AUGUSTA – The National Institute of Corrections has chosen Maine as one of two states in the nation to receive an intensive three-year review of its community corrections programs.
While the “gift,” as Associate Commissioner of the Department of Corrections Denise Lord called it, does not include a financial reward, it does involve the use of technology, support and resources from the NIC in Washington, D.C., according to Dot Fraust of the national agency, which is part of the United State’s Justice Department.
Fraust outlined the three-year plan for members of the Commission to Improve the Sentencing, Supervision, Management and Incarceration of Prisoners during the group’s meeting on Wednesday in Augusta.
“Less victimization in the community is the goal,” said Fraust. “This is about finding ways to change the thought process of the defendant and finding a plan that involves treatment and sanctions working together equally.”
The idea is to use the three years to develop a system strong enough to survive despite changes in leadership and budget fluctuations that often are the downfall of newly developed programs, she said.
Illinois was the other state chosen for the program, and Maine DOC officials went through a grantlike application process in order to be chosen.
Fraust said Maine was chosen in part because of what the NIC deemed as “good collaboration” between the different departments and agencies that are involved in the state’s correction system.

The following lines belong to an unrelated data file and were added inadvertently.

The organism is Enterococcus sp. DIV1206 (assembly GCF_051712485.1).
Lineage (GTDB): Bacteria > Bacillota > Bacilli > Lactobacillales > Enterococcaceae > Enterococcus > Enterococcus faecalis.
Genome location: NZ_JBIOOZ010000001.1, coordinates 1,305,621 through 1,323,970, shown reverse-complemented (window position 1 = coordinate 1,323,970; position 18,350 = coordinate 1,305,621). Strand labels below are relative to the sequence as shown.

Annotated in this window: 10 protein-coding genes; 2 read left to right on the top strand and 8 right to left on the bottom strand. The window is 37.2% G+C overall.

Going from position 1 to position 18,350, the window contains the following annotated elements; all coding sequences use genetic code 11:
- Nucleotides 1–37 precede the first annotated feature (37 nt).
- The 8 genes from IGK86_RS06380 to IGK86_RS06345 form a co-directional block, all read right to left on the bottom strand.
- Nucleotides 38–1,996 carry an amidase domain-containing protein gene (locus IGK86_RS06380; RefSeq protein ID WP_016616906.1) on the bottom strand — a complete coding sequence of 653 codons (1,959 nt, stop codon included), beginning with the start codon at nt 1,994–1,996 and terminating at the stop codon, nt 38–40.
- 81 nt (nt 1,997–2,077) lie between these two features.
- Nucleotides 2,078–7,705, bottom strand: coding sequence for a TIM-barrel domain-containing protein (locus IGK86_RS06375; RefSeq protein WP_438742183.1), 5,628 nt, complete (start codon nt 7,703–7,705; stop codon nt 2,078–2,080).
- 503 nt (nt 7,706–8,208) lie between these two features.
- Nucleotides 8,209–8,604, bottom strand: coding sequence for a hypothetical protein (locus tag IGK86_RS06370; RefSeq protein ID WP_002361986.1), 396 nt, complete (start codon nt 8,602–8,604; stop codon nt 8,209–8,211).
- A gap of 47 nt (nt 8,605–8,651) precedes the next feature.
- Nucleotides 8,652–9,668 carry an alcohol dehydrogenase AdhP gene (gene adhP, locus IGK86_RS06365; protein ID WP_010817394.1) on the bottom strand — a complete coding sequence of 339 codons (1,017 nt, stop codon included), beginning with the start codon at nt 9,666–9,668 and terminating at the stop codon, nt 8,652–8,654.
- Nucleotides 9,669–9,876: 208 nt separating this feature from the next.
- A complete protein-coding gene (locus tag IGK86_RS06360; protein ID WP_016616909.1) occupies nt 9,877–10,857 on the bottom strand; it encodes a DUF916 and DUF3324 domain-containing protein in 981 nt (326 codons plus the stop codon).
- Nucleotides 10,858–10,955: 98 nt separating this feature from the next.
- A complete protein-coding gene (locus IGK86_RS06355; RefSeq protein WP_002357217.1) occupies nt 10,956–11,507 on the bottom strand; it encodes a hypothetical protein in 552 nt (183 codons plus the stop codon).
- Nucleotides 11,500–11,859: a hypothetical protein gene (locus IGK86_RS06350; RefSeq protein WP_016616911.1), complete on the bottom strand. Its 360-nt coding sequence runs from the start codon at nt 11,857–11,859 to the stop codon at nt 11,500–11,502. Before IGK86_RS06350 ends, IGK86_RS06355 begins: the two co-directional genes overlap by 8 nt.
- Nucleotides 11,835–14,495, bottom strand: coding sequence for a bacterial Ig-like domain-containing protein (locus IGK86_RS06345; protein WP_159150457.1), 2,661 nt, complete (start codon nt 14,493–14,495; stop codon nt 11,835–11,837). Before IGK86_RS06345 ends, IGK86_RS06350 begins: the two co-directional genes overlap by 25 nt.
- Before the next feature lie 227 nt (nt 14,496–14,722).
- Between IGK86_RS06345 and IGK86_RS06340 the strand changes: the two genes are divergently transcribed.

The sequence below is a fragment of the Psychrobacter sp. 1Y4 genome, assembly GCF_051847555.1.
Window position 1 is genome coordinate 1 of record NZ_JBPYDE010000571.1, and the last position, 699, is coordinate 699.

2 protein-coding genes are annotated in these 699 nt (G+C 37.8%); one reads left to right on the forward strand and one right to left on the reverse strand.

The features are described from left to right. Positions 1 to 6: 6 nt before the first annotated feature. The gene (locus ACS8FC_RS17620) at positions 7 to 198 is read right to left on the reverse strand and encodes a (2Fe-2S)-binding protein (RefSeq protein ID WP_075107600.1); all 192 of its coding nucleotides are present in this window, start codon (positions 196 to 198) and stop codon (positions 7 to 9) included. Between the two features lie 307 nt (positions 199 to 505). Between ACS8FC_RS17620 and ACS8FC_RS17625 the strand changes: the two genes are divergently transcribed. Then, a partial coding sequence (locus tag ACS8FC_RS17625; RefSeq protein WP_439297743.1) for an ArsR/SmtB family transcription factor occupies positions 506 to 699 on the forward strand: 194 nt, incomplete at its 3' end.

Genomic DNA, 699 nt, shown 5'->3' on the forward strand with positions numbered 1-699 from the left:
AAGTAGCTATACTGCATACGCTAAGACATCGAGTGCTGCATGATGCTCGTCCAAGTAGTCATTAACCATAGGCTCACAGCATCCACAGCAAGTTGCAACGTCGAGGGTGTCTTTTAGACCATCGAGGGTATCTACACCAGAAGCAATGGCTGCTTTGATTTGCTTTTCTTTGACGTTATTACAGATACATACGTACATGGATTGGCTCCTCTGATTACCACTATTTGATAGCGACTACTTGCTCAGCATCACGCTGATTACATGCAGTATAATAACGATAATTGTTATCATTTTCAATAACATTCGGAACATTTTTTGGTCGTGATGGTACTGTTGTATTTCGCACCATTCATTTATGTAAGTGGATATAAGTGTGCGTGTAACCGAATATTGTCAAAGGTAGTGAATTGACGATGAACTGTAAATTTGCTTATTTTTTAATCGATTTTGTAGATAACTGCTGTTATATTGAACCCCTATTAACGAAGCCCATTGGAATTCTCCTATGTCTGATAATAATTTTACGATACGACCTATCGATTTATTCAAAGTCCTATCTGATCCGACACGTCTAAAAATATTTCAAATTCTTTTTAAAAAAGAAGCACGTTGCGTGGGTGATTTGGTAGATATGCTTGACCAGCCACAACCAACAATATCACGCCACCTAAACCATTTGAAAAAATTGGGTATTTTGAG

“We sense a pretty good climate here,” she noted, adding that the state’s brand-new computerized information system, which should, for the first time, centralize information on Maine prisoners, also factored in the NIC’s decision because the system is “state of the art.”
“The first year we will recruit heavily for people to take a look at this system,” she said. “We will have practitioners, academics, consultants and national experts all on board. We will be looking at hiring and firing policies and the budget because we need to start with the infrastructure and make that sound,” she said.
Fraust appeared so confident that the end result would make Maine a leader in the nation in community corrections that she said Maine and Illinois would be used as examples of success for other states.
The commission, chaired by former DOC Commissioner Donald Allen, met for the first time in September and is meeting throughout the fall to try to find ways to lower Maine’s prison population. The population at the state prison has grown from 1,658 in 2000 to 1,979 this year. In addition to trying to lower the population, the commission is also searching for ways to better serve inmates with mental illness, a population that continues to explode.